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  • #23227
    prop
    Guest

    Hi i was wondering what sort of fitness standards you expect players at different levels to achieve, eg. sprint times, squat, beep test etc. and also can you give any examples of the strongest, fastest or fittest players you have seen?

    #24065
    ashley
    Guest

    To tell you the truth I do not place a large emphasis on testing, they are tested every Saturday, I only do a 2.4km time trial first day back into training to gauge if they need to be training aerobically and also to work out distances for intervals, the other test I do is a speed test and a phosphate decrement test, I never strength test, we work done to doubles and singles on a fairly regular basis so i know more or less what a player can do, but in saying this I would want a minimum of a 10 minute 2.4km run time trial other wise the player maybe be doing a lot of aerobic work for the off season, I have one player who has a poor bench press say 120kg but can squat 240kg, so what i lose on a swing he picks up on the round about and he is one of the best scrummagers in NZ, I just encourage players to be as good as they can be and do not have targets that they have to reach, cheers,a shley

    #24070
    prop
    Guest

    interesting, thanks

    #24071
    prop
    Guest

    do you sometimes find that a player might perform poorly on a fitness test but has a large work rate on the field or is weak in the gym but manages to man handle people during a game?

    #24068
    fergus
    Guest

    Ashley made a good point there that is often overlooked – the testing is on Saturday!
    – Often by wanting to look at figures in the gym we miss the point that the real test that is most important to pass is the game.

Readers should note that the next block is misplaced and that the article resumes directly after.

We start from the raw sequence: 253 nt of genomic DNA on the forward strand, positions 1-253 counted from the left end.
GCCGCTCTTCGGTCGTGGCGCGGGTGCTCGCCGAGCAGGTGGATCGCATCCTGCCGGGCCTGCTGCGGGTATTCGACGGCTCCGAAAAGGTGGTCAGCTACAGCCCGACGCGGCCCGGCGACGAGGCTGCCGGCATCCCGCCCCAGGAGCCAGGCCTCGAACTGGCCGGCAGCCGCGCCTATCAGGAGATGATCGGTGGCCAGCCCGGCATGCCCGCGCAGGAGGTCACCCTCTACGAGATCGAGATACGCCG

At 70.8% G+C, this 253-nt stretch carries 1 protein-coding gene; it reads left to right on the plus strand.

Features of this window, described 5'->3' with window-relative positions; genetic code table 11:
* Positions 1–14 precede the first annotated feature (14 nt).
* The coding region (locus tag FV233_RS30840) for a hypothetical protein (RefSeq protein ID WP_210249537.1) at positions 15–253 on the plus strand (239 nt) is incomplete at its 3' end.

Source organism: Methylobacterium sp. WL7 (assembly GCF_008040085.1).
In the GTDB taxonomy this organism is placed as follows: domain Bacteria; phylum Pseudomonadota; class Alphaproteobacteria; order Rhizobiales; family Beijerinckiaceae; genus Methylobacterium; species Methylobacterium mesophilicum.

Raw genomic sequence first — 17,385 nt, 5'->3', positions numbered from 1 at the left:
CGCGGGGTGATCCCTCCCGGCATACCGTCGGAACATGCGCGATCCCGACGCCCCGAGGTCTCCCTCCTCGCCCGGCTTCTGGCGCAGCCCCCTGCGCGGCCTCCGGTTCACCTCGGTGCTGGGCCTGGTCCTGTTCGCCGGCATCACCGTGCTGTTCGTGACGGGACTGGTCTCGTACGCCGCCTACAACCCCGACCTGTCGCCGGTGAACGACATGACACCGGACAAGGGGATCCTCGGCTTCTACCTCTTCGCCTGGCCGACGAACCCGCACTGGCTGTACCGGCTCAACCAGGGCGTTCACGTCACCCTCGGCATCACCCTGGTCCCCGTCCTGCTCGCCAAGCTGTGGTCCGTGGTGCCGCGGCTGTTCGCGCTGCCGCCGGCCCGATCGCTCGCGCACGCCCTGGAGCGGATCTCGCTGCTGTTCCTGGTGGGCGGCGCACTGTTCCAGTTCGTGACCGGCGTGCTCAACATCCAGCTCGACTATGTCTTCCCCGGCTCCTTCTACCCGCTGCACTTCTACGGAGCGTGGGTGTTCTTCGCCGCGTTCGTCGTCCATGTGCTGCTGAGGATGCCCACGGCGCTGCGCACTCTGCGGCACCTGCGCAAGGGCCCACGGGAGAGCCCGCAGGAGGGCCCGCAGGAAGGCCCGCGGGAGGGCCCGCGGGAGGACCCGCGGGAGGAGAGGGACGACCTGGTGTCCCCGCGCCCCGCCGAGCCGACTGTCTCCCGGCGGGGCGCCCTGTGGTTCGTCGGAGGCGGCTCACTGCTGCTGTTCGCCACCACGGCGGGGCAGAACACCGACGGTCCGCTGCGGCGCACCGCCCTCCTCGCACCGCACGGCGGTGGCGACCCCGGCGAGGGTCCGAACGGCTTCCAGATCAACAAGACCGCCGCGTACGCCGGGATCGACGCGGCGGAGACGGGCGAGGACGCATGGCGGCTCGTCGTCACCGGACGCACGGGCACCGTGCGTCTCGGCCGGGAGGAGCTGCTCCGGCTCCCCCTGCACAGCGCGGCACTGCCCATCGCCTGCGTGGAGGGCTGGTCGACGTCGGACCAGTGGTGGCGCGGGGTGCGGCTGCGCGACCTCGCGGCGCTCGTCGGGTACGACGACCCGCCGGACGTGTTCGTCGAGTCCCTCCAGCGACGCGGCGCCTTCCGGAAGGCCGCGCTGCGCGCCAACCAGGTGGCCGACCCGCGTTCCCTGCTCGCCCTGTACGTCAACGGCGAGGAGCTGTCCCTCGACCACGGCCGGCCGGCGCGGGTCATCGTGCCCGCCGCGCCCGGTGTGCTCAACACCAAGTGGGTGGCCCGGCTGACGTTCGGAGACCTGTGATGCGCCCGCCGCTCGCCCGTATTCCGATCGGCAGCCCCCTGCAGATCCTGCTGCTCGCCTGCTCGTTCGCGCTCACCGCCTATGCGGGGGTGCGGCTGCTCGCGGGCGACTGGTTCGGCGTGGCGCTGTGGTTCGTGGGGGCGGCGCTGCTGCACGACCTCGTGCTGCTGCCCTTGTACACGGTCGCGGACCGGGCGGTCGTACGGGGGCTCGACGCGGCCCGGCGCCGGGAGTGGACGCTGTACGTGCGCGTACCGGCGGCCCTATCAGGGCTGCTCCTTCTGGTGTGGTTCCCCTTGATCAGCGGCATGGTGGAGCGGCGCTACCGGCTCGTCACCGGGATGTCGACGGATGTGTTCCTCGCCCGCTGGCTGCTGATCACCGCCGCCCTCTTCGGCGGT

– I agree with the strength test, if you watch the players progress or training numbers you know whether they are going up or staying the same. To properly test you need to go push to a max single in a controlled manner and this can be incredibly draining on the CNS.
    – If you wanted to avoid Speed testing you could look at a vertical jump test which are closely correlated, but again from the game day you’ll know whether they need to work on it – or which aspect to work on.
    – One of the things I found most useful and maybe too simplistic is asking the player! They are in the thick of the game and they sometimes know better than you which area they need to improve on – HOW they improve (speed/power/strength) or the method used should be the coaches shout. Also by asking them they ‘buy in’, ‘control’ their own training and become more responsible for their performances.
    – One of the most interesting things about testing is like Clyde Hart said about Micheal Johnsons running style – the smartest thing he did was to do nothing! Sometimes when we test we attempt to make everyone into a clone, and while there should be some standards it’s always important to look to Saturday as the big test!
    – I’m currently looking at a whole range of tests and methods of mointoring – but finding one or two that are fast, reliable, repeatable and useful is tricky.

    #24069
    fergus
    Guest

    @prop 162 wrote:

    do you sometimes find that a player might perform poorly on a fitness test but has a large work rate on the field or is weak in the gym but manages to man handle people during a game?

    This very thing was reported about Michael Jordan of the Chicago Bulls

    #24066
    ashley
    Guest

    @prop 162 wrote:

    do you sometimes find that a player might perform poorly on a fitness test but has a large work rate on the field or is weak in the gym but manages to man handle people during a game?

    happens all the time and that is why I say that the game is the test they go through every week, conversely I have players that star in fitness tests but you do not see them on the field performing with the same dominance, ashley

    #24067
    ashley
    Guest

    Hi there, just had a great quote from Luke Thornley, as we were training this morning, he can not remember the exact source, but here it is, “Too much information but not enough knowledge” how true is this when you are putting together programs, I know of a trainer who has yet to really cement his own philosophy of training and he reads something of interest and then puts that into practice but then the next week reads something else and dumps the previous week’s program and goes onto something new, just stay with something long enough to know if it works for you, or if something comes along that rock’s the foundations of your philosophy, have a good long hard look at it and assimilate it or dismiss it, ashley

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